Under Illinois law, which the parties agree governs this dispute, "the interpretation of an insurance policy is a question of law that is properly decided by way of summary judgment." BASF AG v. Great Am. Ins. Co., 522 F.3d 813, 818-19 (7th Cir. 2008); see Rich v. Principal Life Ins. Co., 226 Ill. 2d 359, 370-71, 875 N.E.2d 1082, 1089-90 (Ill. 2007); Crum & Forster Managers Corp. v. Resolution Trust Corp., 156 Ill. 2d 384, 391, 620 N.E.2d 1073, 1077 (Ill. 1993). As the Illinois Supreme Court has stated:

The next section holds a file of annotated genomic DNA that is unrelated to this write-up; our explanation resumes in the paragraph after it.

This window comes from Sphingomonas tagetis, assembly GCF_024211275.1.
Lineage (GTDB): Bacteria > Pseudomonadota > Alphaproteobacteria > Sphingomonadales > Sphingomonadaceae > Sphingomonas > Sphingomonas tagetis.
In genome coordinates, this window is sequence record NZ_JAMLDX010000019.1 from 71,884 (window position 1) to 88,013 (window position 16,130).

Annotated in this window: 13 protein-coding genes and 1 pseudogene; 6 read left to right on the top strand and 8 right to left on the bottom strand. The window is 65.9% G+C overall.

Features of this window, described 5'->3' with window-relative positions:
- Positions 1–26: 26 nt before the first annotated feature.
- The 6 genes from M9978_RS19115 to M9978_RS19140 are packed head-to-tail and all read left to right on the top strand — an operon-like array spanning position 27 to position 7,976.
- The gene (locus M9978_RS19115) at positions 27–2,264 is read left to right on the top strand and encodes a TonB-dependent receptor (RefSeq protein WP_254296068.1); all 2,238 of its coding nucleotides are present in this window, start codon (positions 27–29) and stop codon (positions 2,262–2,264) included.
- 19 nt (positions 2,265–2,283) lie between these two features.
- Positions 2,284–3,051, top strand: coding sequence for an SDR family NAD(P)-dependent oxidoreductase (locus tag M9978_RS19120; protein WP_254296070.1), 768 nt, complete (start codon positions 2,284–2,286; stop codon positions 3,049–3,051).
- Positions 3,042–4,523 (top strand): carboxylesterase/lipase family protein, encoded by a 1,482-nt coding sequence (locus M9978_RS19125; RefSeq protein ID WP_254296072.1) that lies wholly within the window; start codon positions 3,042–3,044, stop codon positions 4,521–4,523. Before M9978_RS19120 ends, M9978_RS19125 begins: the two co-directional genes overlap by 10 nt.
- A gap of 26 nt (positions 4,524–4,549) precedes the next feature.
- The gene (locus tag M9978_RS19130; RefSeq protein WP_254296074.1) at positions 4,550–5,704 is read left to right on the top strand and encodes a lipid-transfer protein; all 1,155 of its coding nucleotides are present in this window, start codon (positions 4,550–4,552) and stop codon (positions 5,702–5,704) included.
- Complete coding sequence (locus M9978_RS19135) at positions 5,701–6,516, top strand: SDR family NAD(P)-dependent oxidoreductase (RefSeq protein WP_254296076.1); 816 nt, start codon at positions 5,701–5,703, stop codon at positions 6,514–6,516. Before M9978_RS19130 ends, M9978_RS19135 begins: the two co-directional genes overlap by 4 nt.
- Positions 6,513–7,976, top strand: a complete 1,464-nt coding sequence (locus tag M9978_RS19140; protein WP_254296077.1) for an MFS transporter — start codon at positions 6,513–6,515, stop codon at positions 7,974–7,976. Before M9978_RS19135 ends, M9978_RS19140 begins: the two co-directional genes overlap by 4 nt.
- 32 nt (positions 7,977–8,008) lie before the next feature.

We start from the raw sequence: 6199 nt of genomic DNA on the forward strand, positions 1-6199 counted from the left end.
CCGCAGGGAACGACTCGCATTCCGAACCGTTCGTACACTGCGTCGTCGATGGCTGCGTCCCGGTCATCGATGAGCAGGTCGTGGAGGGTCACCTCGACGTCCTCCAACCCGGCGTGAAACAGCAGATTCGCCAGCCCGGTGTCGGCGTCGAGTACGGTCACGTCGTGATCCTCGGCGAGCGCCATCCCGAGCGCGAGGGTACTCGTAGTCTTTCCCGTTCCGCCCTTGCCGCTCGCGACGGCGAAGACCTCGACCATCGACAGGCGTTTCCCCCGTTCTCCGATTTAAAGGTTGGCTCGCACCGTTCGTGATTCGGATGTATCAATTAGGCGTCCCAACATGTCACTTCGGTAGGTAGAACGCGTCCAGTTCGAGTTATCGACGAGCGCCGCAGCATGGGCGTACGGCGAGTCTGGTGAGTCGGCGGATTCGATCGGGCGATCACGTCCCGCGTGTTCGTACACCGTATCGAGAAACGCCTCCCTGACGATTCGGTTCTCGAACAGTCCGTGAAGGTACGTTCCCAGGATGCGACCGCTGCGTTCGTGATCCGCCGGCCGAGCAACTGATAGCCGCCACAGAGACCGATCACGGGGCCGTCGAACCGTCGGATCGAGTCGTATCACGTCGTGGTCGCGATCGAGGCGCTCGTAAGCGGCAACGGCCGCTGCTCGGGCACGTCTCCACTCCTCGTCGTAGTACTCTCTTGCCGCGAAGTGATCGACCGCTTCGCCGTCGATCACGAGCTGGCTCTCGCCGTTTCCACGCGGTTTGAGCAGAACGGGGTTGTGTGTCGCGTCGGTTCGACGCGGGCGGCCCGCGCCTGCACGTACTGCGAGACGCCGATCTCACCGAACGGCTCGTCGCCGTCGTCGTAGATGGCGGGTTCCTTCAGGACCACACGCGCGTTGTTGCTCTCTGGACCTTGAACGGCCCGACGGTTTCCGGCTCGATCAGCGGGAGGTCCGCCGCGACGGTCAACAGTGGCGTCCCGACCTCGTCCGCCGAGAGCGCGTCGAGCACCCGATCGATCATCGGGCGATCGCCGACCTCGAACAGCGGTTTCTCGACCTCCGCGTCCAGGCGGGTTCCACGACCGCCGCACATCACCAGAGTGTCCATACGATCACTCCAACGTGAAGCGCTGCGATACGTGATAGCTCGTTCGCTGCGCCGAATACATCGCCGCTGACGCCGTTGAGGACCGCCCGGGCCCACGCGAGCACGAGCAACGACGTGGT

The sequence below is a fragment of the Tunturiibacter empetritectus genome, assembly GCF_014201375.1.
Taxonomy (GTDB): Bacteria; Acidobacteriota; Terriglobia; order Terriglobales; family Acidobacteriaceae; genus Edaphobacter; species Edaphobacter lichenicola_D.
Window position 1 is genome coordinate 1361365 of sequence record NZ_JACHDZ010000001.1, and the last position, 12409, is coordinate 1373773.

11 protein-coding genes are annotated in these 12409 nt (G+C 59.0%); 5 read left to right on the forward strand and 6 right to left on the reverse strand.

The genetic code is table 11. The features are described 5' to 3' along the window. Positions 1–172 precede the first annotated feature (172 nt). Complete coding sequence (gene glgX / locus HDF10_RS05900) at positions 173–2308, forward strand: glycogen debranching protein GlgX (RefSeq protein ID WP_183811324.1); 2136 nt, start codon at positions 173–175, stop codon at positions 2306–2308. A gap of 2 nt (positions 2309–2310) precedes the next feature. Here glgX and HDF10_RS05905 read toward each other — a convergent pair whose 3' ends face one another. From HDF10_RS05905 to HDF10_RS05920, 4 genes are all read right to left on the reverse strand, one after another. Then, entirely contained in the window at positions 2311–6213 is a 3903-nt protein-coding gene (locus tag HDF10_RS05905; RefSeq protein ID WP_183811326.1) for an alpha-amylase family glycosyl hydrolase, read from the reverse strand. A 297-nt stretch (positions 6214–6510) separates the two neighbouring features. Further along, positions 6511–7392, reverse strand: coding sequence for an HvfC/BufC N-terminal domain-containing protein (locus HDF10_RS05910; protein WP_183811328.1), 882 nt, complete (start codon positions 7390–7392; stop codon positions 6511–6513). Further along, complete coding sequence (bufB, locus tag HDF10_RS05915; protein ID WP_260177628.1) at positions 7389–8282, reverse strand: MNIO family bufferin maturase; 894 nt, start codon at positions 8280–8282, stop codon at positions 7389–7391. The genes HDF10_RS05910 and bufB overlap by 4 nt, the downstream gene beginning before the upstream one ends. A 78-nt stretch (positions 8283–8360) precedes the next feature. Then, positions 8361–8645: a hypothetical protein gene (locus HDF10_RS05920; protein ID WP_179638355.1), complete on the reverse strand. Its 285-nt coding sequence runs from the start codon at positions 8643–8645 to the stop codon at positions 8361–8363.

A court's primary objective in construing the language of an insurance policy is to ascertain and give effect to the intentions of the parties as expressed by the language of the policy. Like any contract, an insurance policy is to be construed as a whole, giving effect to every provision, if possible, ...